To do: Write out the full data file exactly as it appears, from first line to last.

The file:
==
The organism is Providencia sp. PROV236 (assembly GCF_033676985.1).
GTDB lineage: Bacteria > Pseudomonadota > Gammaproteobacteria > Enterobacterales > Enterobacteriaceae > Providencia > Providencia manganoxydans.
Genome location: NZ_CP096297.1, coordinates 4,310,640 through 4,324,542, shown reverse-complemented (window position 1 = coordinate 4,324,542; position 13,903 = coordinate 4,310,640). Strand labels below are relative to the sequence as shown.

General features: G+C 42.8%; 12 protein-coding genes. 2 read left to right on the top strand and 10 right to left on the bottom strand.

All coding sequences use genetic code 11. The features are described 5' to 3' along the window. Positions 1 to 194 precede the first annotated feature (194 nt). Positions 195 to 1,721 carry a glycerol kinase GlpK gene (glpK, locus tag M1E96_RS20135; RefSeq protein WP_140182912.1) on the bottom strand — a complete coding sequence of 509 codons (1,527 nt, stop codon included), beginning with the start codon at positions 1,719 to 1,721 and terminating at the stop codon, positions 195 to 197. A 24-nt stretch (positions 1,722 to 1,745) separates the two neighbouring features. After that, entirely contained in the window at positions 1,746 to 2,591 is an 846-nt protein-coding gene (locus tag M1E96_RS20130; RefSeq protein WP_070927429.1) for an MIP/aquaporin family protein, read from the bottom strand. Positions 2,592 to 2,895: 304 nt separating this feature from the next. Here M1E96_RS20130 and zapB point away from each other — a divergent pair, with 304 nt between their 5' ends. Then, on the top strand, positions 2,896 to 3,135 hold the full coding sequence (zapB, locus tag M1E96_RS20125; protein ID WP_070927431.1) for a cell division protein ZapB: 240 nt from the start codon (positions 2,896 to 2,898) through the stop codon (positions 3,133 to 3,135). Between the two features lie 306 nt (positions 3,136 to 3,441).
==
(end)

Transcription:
The organism is Providencia sp. PROV236 (assembly GCF_033676985.1).
GTDB lineage: Bacteria > Pseudomonadota > Gammaproteobacteria > Enterobacterales > Enterobacteriaceae > Providencia > Providencia manganoxydans.
Genome location: NZ_CP096297.1, coordinates 4,310,640 through 4,324,542, shown reverse-complemented (window position 1 = coordinate 4,324,542; position 13,903 = coordinate 4,310,640). Strand labels below are relative to the sequence as shown.

General features: G+C 42.8%; 12 protein-coding genes. 2 read left to right on the top strand and 10 right to left on the bottom strand.

All coding sequences use genetic code 11. The features are described 5' to 3' along the window. Positions 1 to 194 precede the first annotated feature (194 nt). Positions 195 to 1,721 carry a glycerol kinase GlpK gene (glpK, locus tag M1E96_RS20135; RefSeq protein WP_140182912.1) on the bottom strand — a complete coding sequence of 509 codons (1,527 nt, stop codon included), beginning with the start codon at positions 1,719 to 1,721 and terminating at the stop codon, positions 195 to 197. A 24-nt stretch (positions 1,722 to 1,745) separates the two neighbouring features. After that, entirely contained in the window at positions 1,746 to 2,591 is an 846-nt protein-coding gene (locus tag M1E96_RS20130; RefSeq protein WP_070927429.1) for an MIP/aquaporin family protein, read from the bottom strand. Positions 2,592 to 2,895: 304 nt separating this feature from the next. Here M1E96_RS20130 and zapB point away from each other — a divergent pair, with 304 nt between their 5' ends. Then, on the top strand, positions 2,896 to 3,135 hold the full coding sequence (zapB, locus tag M1E96_RS20125; protein ID WP_070927431.1) for a cell division protein ZapB: 240 nt from the start codon (positions 2,896 to 2,898) through the stop codon (positions 3,133 to 3,135). Between the two features lie 306 nt (positions 3,136 to 3,441).